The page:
Could be boon for renewable energy industry, involves superconductivity
When the Advocate Tribune spoke with the new owner of the former H.A. Hagg building, Einar Agustsson, in September, the CEO of R&D and investment company, Skajaquoda, was hesitant to provide any details about a technological breakthrough that the company thinks could be revolutionary to a number of industries but in particular that of Renewable Energy.
This past week the shroud of secrecy was lifted a hair with a company press release that revealed Skajaquodas’ intentions to, “launch a research program to develop a cost-effective means to maintain superconductivity for possible use in generators, power distribution, energy storage and many other applications.”
For those unfamiliar, superconductors transport electricity without resistance so that there is no loss of energy due to friction or distances. Skajaquoda, says the release, believes the technology can be utilized in the building of superconducting gearless wind turbines and energy storage for wind energy.
“A very appealing aspect of this new program is what will happen when the product becomes commercially available,” the statement reads. “...we cannot even imagine today the scientific and technological uses that will emerge as a result. Furthermore the successful implementation of this technology will greatly reduce carbon emissions and other pollutants.”
While Skajaquoda won’t let on about any further details at this time, Agustsson has said that the company has achieved some extremely positive preliminary results that, if validated, will suggest the discovery of a far more cost-effective means of maintaining superconductivity than is currently available.
“This would also explain a lot about how the Meissner effect works and how materials become superconductive” said Agustsson.
Should all go as hoped, the potential earnings in Skajaquodas future could be off the charts. However, at this point, Agustsson isn’t projecting the product to enter the market until another four or five years.
Agustsson purchased the 144,000 sq. ft. H.A. Hagg building on April 11 through an E-Bay auction for $70,411.11. Since then he has begun rehabilitating and retrofitting the structure into Skajaquodas headquarters.
A 31-year-old native of Reykjavik, Iceland, Agustsson is the founder and CEO of Skajaquoda, a corporation that seeks to be a global leader in socially responsible sustainable investments and projects, according to the company website.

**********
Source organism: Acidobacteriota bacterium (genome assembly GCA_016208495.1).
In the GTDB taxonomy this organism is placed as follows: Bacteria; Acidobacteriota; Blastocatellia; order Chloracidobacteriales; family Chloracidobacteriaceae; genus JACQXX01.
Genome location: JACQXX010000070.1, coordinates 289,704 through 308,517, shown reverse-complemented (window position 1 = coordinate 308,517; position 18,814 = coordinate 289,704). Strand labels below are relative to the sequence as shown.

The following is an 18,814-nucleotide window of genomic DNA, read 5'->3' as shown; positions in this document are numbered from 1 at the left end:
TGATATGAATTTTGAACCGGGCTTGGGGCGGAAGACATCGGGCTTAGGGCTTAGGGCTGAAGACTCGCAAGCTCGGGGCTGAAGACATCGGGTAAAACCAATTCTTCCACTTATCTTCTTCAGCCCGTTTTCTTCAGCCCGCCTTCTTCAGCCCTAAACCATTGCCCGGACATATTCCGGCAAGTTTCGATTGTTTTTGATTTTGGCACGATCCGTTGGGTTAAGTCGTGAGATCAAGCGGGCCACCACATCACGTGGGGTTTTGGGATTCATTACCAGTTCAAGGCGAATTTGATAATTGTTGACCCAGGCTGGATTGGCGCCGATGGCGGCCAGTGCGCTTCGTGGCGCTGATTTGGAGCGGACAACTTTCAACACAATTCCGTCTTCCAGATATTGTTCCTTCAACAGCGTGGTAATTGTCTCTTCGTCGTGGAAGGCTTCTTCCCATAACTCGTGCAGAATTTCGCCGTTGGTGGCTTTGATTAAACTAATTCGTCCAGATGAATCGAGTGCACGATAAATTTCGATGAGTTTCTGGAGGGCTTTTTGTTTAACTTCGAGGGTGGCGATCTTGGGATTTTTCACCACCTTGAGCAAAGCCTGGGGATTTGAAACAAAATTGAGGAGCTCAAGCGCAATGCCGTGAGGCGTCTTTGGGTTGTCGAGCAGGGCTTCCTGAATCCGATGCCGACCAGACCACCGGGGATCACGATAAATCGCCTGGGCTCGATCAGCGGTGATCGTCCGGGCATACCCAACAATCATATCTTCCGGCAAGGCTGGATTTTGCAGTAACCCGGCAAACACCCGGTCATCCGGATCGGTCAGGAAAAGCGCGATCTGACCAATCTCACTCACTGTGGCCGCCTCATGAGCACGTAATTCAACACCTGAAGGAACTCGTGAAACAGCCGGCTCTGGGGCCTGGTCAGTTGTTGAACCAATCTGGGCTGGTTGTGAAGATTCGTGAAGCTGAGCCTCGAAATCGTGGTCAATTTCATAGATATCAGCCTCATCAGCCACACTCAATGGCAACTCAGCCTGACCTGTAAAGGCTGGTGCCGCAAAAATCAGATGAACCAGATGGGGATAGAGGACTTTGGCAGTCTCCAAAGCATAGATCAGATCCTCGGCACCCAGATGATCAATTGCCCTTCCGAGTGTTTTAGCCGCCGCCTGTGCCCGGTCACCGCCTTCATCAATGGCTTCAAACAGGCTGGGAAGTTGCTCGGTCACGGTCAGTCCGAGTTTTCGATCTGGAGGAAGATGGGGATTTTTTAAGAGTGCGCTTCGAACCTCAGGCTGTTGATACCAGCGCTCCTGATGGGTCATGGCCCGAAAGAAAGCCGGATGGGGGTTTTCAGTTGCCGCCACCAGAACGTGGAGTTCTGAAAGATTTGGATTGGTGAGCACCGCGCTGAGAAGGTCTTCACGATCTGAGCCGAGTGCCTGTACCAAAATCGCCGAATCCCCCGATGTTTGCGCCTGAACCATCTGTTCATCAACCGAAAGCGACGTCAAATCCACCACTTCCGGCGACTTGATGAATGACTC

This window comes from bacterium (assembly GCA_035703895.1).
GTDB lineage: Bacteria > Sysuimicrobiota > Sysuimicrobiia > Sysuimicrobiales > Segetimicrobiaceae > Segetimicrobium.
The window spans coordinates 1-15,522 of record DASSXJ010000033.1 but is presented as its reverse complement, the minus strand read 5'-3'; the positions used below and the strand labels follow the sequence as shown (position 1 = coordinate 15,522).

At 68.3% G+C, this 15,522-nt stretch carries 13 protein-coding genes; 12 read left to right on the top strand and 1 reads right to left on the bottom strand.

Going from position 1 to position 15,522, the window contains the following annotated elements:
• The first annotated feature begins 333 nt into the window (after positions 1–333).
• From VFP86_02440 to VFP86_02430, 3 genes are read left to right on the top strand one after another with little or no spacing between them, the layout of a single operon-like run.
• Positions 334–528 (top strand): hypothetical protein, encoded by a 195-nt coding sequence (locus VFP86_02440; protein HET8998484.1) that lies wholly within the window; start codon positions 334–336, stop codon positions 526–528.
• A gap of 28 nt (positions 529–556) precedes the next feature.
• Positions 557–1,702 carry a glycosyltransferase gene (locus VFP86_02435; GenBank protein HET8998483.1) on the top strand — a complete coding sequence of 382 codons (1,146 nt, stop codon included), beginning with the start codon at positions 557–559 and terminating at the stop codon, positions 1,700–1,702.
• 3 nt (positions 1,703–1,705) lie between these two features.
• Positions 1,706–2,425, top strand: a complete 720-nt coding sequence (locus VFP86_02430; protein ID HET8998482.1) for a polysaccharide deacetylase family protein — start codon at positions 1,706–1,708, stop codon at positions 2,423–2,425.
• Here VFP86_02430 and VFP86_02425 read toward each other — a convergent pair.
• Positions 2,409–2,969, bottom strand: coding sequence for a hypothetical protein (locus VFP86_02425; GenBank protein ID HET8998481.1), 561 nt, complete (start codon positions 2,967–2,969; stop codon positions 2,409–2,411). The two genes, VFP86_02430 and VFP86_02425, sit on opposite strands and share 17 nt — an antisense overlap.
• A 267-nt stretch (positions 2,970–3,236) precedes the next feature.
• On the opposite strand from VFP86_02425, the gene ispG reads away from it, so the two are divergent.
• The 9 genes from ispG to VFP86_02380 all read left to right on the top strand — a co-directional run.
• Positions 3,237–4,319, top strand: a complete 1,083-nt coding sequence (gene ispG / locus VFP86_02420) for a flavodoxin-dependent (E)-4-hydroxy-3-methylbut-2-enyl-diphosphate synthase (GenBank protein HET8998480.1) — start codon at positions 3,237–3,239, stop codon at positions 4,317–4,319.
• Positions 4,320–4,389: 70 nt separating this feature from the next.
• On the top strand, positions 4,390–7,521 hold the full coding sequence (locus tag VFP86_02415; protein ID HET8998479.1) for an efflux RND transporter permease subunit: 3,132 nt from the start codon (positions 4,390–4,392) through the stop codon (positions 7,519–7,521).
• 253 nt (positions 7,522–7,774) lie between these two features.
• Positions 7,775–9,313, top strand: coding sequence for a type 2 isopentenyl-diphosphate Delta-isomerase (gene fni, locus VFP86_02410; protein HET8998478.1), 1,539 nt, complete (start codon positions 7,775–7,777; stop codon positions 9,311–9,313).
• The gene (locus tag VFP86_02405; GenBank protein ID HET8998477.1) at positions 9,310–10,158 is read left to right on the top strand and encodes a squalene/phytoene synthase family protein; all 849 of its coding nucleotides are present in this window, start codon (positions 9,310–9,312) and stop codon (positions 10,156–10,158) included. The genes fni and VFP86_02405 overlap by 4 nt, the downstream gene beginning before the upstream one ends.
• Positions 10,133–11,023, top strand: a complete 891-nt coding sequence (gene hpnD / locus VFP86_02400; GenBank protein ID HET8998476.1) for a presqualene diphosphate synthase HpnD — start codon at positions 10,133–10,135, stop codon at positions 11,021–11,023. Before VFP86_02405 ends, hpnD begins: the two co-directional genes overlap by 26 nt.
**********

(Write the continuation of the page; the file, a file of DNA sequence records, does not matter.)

If there were an appropriate starting point on the path that has led Agustsson to Clarkfield, one might look to the collapse of Iceland’s economy in 2008, as it forced the young entrepreneur to look for greener pastures.
Agustsson would spend a year in London, England before setting up shop in the United States amongst Delaware’s favorable legal environment for startups. Here, he would be headquartered for three years before electing to relocate the company to Clarkfield.
Agustsson noted that the move was inspired by Minnesota’s favorable R&D environment, and that in H.A. Hagg he had found the perfect building within an ideally sized and safe setting that boasts good schools.
“It’s going to need a lot of work, but I think the school itself is a great fit,” he said. “It’s a beautiful building. I plan to take good care of it.”
Agustsson has been occupying a makeshift office in the west-wing of the school where he has been busy overseeing initial building renovations and other activities associated with the transition.
Over the course of the year, he expects to staff the building with 10 local jobs, made up mostly of engineers. Eventually, he wants to have enough staff and equipment to justify use of the entirety of the facility. The majority of capital expenses are expected to derive from this equipment.
The plan, Agustsson says, is to renovate and refurbish the west-wing of the building and then slowly work their way over to the more repair-needy east side. Agustsson foresees the east wing gym being utilized as a R&D laboratory. The west wing gym will continue to be leased to Yellow Medicine East for athletic events.
While the west wing should be ready to go in the next 12 months, the east-wing is more likely two to three years away.